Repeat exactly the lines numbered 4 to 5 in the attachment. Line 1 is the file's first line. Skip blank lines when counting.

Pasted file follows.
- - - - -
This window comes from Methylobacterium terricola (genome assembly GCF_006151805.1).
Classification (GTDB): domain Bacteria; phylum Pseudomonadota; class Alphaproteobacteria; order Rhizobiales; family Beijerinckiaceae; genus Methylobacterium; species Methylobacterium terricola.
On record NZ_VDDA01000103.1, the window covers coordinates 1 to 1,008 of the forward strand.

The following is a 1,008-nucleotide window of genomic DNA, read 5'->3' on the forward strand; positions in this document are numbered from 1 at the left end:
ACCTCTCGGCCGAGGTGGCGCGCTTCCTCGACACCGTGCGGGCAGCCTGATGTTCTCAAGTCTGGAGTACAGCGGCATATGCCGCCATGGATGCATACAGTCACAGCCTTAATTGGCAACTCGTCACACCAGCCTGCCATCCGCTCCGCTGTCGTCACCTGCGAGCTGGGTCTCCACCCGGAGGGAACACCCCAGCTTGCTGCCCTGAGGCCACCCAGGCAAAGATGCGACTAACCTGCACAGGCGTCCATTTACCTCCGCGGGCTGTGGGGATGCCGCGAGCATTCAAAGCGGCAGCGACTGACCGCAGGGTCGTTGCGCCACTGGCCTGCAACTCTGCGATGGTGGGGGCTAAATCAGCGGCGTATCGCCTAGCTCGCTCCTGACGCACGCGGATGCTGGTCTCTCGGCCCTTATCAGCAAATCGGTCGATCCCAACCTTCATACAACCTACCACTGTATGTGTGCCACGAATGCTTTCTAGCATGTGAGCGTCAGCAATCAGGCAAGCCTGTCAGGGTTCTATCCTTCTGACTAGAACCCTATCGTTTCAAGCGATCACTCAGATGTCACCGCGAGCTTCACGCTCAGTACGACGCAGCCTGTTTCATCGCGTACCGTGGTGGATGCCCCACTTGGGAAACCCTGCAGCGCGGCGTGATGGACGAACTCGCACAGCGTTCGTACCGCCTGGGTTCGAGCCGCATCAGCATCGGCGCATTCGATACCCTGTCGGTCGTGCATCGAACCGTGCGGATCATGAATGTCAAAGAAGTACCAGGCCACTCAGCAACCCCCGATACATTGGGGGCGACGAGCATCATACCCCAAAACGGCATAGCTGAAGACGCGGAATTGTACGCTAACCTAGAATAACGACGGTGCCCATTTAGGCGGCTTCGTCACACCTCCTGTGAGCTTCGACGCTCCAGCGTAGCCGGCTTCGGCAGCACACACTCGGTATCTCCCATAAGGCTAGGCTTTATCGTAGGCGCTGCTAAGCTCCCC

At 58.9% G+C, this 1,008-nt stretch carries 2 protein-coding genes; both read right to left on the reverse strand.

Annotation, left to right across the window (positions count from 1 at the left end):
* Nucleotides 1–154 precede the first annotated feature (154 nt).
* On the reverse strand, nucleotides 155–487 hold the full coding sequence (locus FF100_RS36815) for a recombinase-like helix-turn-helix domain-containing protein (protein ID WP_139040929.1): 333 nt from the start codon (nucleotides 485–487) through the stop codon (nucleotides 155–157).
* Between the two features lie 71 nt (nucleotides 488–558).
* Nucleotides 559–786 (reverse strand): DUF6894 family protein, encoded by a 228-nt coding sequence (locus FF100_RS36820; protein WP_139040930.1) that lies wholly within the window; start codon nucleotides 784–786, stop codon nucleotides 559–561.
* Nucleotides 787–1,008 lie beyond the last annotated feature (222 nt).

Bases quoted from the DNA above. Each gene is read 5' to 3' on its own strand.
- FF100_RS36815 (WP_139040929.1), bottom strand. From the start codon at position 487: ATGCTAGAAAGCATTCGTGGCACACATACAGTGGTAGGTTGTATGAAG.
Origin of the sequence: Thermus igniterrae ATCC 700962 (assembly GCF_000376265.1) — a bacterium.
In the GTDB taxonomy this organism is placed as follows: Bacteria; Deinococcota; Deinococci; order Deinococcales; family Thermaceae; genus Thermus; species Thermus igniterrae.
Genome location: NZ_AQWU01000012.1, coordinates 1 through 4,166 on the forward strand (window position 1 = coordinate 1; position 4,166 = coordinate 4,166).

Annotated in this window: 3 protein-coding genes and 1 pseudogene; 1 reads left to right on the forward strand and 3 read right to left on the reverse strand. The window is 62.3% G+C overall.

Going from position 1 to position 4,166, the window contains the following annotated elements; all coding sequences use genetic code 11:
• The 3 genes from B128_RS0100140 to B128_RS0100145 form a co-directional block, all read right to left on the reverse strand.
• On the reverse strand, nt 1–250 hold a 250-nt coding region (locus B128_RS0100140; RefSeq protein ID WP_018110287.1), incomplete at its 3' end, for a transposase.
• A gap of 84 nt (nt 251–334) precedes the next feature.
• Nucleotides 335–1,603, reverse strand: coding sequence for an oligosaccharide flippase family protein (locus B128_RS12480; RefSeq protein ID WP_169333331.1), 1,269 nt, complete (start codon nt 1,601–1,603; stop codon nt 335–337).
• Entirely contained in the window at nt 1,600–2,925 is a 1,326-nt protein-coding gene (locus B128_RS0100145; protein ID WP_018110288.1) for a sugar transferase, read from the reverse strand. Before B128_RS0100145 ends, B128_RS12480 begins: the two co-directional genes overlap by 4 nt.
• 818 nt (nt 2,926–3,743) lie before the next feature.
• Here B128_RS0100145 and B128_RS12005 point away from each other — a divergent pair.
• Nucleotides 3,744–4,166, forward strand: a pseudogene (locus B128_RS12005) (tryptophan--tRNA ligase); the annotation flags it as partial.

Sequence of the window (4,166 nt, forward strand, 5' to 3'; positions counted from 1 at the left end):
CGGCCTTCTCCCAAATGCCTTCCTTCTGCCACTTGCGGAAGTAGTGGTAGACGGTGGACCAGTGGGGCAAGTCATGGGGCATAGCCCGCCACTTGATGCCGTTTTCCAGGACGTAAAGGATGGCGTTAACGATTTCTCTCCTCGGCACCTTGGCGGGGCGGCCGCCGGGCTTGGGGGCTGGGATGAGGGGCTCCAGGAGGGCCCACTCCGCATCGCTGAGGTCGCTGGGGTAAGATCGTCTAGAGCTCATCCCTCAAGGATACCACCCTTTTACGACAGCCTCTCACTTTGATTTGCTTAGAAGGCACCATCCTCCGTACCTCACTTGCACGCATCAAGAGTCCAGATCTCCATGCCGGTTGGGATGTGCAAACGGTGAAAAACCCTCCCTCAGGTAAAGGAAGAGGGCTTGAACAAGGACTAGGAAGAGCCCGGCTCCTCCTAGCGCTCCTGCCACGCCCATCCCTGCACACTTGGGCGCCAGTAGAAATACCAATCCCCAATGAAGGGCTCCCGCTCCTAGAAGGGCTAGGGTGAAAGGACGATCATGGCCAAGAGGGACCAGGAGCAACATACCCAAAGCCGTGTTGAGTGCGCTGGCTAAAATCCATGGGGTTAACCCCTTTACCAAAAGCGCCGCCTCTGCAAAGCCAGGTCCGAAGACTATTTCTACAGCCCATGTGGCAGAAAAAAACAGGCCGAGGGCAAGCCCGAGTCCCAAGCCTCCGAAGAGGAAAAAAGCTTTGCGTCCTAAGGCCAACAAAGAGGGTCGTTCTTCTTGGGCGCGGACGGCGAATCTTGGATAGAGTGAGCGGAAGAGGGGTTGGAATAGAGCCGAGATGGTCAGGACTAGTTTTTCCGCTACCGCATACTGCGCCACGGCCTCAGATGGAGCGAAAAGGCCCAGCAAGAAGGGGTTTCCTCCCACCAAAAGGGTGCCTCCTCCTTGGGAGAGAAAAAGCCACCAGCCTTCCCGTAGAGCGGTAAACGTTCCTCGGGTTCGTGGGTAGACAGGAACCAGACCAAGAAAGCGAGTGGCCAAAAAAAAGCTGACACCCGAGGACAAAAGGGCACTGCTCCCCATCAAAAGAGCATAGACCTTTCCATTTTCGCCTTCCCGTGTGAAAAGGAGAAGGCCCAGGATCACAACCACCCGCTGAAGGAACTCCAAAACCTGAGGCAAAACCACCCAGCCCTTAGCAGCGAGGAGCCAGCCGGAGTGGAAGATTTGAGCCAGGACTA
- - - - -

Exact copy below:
The following is a 1,008-nucleotide window of genomic DNA, read 5'->3' on the forward strand; positions in this document are numbered from 1 at the left end:
ACCTCTCGGCCGAGGTGGCGCGCTTCCTCGACACCGTGCGGGCAGCCTGATGTTCTCAAGTCTGGAGTACAGCGGCATATGCCGCCATGGATGCATACAGTCACAGCCTTAATTGGCAACTCGTCACACCAGCCTGCCATCCGCTCCGCTGTCGTCACCTGCGAGCTGGGTCTCCACCCGGAGGGAACACCCCAGCTTGCTGCCCTGAGGCCACCCAGGCAAAGATGCGACTAACCTGCACAGGCGTCCATTTACCTCCGCGGGCTGTGGGGATGCCGCGAGCATTCAAAGCGGCAGCGACTGACCGCAGGGTCGTTGCGCCACTGGCCTGCAACTCTGCGATGGTGGGGGCTAAATCAGCGGCGTATCGCCTAGCTCGCTCCTGACGCACGCGGATGCTGGTCTCTCGGCCCTTATCAGCAAATCGGTCGATCCCAACCTTCATACAACCTACCACTGTATGTGTGCCACGAATGCTTTCTAGCATGTGAGCGTCAGCAATCAGGCAAGCCTGTCAGGGTTCTATCCTTCTGACTAGAACCCTATCGTTTCAAGCGATCACTCAGATGTCACCGCGAGCTTCACGCTCAGTACGACGCAGCCTGTTTCATCGCGTACCGTGGTGGATGCCCCACTTGGGAAACCCTGCAGCGCGGCGTGATGGACGAACTCGCACAGCGTTCGTACCGCCTGGGTTCGAGCCGCATCAGCATCGGCGCATTCGATACCCTGTCGGTCGTGCATCGAACCGTGCGGATCATGAATGTCAAAGAAGTACCAGGCCACTCAGCAACCCCCGATACATTGGGGGCGACGAGCATCATACCCCAAAACGGCATAGCTGAAGACGCGGAATTGTACGCTAACCTAGAATAACGACGGTGCCCATTTAGGCGGCTTCGTCACACCTCCTGTGAGCTTCGACGCTCCAGCGTAGCCGGCTTCGGCAGCACACACTCGGTATCTCCCATAAGGCTAGGCTTTATCGTAGGCGCTGCTAAGCTCCCC